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Artificial Hesitation

Companies are excited about the potential of artificial intelligence, but what will it cost?


Mon Jun 03 2024

Artificial Hesitation

Eighty-two percent of organizations worldwide have invested in artificial intelligence, according to Orgvue's Human-First, Machine Enhanced: The Role of AI in Workforce Transformation report. Many of those commitments are immediate. One-third of 1,000 C-suite and senior decision makers of medium and large companies said they will increase their AI investment by more than 50 percent in 2024.

"Organizations are beginning to realize that the practicalities of embedding AI into core business operations is far from simple," says Orgvue CEO Oliver Shaw in a press release. "There's a dichotomy between the need for business leaders to prepare for AI entering the workforce, their desire for change, and the organization's ability to make this transformation a reality."


Most business leaders are excited about AI's potential growth and productivity, Orgvue reports. Despite enthusiasm, however, the practical concern of the best way to implement AI technology is overwhelming.

"This gap in thinking stems from a lack of clarity on exactly how AI will impact the business and the workforce," Shaw explains. "Indeed, our research indicates spending so far has been more of a gold rush than a carefully plotted journey. This will make managing the transformation all the harder."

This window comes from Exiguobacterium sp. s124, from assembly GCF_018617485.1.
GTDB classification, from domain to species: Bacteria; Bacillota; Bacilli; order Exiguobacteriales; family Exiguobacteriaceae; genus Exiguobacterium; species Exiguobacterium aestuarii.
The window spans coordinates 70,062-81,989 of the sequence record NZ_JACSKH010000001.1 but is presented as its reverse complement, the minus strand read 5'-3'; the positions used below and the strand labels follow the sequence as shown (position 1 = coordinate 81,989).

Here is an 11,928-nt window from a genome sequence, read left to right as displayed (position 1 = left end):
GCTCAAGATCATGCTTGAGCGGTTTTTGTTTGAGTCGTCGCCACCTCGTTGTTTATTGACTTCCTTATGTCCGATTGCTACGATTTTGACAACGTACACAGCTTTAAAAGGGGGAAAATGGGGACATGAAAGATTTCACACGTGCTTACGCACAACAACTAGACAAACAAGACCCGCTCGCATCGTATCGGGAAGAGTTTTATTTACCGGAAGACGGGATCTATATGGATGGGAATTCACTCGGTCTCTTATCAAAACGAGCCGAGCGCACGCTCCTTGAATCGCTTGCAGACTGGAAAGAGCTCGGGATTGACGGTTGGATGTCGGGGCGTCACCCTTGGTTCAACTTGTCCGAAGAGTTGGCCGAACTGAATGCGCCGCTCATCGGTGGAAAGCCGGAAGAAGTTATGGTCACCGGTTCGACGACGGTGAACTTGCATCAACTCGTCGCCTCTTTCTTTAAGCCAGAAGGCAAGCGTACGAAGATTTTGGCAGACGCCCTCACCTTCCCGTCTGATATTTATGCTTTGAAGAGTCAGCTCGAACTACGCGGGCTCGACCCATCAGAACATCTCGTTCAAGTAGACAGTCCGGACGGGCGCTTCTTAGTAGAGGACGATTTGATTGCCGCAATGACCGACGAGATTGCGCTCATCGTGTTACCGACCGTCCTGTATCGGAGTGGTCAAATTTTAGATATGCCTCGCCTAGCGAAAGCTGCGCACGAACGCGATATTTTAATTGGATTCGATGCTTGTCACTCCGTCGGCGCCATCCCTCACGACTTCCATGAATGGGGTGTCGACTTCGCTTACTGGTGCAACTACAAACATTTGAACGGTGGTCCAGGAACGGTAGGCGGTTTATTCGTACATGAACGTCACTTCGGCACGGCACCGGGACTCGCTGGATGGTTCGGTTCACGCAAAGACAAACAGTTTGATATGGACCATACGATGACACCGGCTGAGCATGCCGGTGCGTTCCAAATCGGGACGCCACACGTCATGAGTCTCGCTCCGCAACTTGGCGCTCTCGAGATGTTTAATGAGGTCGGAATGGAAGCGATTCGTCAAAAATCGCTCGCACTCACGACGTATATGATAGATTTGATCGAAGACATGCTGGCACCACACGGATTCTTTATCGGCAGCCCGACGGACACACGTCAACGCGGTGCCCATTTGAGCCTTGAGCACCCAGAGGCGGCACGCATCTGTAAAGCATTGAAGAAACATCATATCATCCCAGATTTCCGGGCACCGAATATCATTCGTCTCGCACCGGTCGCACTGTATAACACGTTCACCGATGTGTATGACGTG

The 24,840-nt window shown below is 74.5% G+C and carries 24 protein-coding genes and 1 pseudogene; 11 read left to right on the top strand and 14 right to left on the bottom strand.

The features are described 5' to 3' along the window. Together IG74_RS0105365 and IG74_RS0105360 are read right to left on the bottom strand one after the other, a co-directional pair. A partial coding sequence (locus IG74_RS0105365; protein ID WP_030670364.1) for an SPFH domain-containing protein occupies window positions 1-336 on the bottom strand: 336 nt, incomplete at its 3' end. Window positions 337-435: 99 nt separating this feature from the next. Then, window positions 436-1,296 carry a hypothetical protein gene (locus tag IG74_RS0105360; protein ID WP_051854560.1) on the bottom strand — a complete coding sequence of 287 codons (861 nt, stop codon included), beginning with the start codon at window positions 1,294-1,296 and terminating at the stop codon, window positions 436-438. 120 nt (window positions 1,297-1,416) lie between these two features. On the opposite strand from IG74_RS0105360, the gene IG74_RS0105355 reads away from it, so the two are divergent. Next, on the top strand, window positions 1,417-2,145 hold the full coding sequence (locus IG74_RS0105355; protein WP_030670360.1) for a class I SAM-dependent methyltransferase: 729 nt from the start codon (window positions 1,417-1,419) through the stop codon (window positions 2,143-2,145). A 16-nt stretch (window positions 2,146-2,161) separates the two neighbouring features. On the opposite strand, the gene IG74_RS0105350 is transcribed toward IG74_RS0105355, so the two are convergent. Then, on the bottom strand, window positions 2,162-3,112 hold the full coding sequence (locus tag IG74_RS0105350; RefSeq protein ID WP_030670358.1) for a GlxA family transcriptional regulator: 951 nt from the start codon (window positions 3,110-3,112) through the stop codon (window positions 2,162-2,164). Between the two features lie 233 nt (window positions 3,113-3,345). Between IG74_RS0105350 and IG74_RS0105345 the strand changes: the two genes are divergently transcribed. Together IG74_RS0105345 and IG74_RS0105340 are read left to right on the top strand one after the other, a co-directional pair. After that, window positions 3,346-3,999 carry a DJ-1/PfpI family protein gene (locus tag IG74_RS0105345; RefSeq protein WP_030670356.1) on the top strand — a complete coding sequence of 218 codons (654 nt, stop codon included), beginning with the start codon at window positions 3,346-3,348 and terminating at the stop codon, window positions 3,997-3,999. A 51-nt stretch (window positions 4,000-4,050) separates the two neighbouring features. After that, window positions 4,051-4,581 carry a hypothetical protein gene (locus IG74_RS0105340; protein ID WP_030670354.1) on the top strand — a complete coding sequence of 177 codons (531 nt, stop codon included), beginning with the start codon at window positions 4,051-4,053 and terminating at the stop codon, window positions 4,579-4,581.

In fact, 70 percent of respondents feel a responsibility to hold off on implementation to protect their businesses from redundancies; to proactively prevent that, 80 percent of employers plan to upskill employees on how to use AI in the workplace.

Among points of concern is the idea that AI will replace staff. Respondents said they expect AI to supplant job positions in their organization and think AI will be the main driver of workforce transformation during the next three years.

Those anxieties aren't unfounded, according to a joint report from the Society for Human Resource Management and the Burning Glass Institute. Generative Artificial Intelligence and the Workforce reveals that companies adopting generative AI will have to navigate several disruptions, which could come with "a high human cost." The report states that generative AI will affect HR functions such as talent acquisition, employee development, and compensation.


"To achieve their AI ambitions, CEOs should arm themselves with a better understanding of how AI will truly impact the work their people do today and the skills their organization has, as well as how this may change over time," Shaw adds.

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June 2024 - TD Magazine

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